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To be concerned about DDs reading

(30 Posts)
Gooseygoosey12345 Tue 07-Feb-17 16:23:15

Well, it's not actually her reading I'm concerned about. She's getting books from school that I feel are way beneath her. I asked for more challenging books and the teacher wrote that they were working on pacing and being fluent, she sent the same book home which my daughter read to me this morning without any issues in these areas. Now she might not read it as well in school if she feels pressured but she's not the sort of kid to be like that afaik. What would you do? I'm considering not reading the books that they send and reading other material and writing that in her journal. I don't want her to get bored.

ButtonBoo Tue 07-Feb-17 16:25:19

We do both. I read and log what they send home. And log any additional books she reads.

WidowTwonky Tue 07-Feb-17 16:27:06

We just read our own books. Teacher told us that if they go too far ahead (book bands) then they have problems in juniors. Bollocks

kierenthecommunity Tue 07-Feb-17 16:27:36

How old is she?

2017couldbegood Tue 07-Feb-17 16:27:38

I write in the extra books. But I found out last term that ds was pretending at school that they couldn't read as well as they actually can. Could your dd be doing this?

Trifleorbust Tue 07-Feb-17 16:30:10

The teacher may not agree with your assessment. Why not read the school book (quickly) then give her something more challenging?

To be honest, my Y7 students have half an hour a fortnight booked in to the school library and they have to choose something from the level at which they are assessed by Accelerated Reader (which I hate). Quite a few of them find these too easy and I would love to spend more time choosing a book they would get more out of but the truth is I simply don't have time to. Maybe that is the situation for the teacher here. You can help with this by co-operating but also by doing your own thing on top.

O2BBesideTheSea Tue 07-Feb-17 16:30:20

We read the school books a couple of times a week and he reads books of his own choosing other times. But we did have a meeting at school which said they won't move kids up even if they're reading fluently, their level of comprehension has to be good enough too, so could that be why they won't change the book? Not saying it is, just a suggestion!

AlmaMartyr Tue 07-Feb-17 16:31:18

We read our own books. DD was always a good reader and reads everything but the books that she's allowed at school are pretty awful. I get her loads of books from work (I'm a librarian) and she reads those. DS pretends to not be very good at school. We do read the school books but also read loads of books from the library. It's a bit annoying but I reckon that they're reading loads, love books, doing well so not too fussed what they actually bring home.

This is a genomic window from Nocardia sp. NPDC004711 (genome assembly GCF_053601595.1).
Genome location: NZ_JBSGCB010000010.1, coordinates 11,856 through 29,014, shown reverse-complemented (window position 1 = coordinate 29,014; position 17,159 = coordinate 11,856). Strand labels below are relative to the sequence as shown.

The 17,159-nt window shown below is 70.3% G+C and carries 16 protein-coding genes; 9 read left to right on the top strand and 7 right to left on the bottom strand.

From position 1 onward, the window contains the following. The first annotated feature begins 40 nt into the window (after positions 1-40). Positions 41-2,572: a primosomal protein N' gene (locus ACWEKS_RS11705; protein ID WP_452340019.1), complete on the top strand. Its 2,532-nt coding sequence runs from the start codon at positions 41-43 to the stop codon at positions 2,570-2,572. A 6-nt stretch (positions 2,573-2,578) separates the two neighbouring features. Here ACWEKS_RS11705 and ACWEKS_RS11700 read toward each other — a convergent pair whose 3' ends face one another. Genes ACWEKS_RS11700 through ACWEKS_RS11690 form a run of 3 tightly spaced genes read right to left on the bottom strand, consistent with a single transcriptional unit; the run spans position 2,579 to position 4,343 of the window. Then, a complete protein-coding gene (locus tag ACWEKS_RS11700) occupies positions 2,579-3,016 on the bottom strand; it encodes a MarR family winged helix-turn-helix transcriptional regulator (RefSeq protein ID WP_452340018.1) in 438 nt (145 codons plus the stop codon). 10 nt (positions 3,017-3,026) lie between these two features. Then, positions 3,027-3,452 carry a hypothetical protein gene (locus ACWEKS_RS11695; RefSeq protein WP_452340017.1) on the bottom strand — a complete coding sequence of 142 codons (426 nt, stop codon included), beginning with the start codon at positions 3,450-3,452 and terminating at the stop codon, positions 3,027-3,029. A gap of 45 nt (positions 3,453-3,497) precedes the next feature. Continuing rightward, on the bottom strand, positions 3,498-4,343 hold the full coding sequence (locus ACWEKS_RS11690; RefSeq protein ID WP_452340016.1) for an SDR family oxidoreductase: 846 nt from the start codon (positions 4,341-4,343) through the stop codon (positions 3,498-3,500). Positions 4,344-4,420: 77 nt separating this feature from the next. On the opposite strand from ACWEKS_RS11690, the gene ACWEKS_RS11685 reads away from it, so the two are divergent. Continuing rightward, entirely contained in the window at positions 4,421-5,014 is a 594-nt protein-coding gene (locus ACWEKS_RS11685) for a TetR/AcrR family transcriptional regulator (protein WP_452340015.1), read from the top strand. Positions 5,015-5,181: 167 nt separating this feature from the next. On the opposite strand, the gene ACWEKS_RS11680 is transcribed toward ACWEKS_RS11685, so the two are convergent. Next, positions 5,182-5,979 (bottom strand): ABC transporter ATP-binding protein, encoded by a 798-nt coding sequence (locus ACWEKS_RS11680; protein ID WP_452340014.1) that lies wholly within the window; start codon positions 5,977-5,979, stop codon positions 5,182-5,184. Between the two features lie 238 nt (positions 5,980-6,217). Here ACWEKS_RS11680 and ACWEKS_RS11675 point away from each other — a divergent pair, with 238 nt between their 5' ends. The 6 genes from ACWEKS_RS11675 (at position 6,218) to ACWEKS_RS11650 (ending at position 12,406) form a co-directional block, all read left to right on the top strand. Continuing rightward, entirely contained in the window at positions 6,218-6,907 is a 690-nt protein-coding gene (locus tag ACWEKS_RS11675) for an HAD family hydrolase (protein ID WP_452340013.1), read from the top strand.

treaclesoda Tue 07-Feb-17 16:35:27

I would just trust the teacher's assessment for the school reading books and get on with reading other stuff with her at home. My daughter was never challenged by her reading books either but if there are 30 children in the class they can't have everyone reading different stuff, they need to break it into groups somehow so I just let them get on with it.

Sirzy Tue 07-Feb-17 16:38:17

Is she understanding what she is reading?

Just keep on with the school books then encourage reading and sharing books at home too.

Gooseygoosey12345 Tue 07-Feb-17 19:06:19

Thanks for all the replies! Didn't mean to drop feed. She's 6. We discuss the books afterwards so I know she understands. I'm wondering if she is pretending she can't read as well in school, she's quite lazy and won't do it unless asked so maybe she should be pushed more. She's very capable when she does do it. She reads everything of her own back when it comes to things like menus, magazines etc. Her whole school only has 12 children with 2 teachers, 3 amazing TAs and the head is very involved with classes too so I don't think it's a time thing. I think I'll do what pp suggested and read the required books but start writing in her journal the books she chooses to read as well.

Gooseygoosey12345 Tue 07-Feb-17 19:08:33

Off her own back *

harderandharder2breathe Tue 07-Feb-17 19:13:37

Yes I think if the school won't put her up, just read harder books at home (ones that she can read and harder ones again that you read but she can enjoy the story). If she enjoys reading she'll be fine, the skills will come but it's the enjoyment that needs nurturing the most because if she hates reading she won't read enough to develop those skills and if she loves it and wants to challenge herself that's extra incentive to improve

Gobbolinocat Tue 07-Feb-17 19:15:53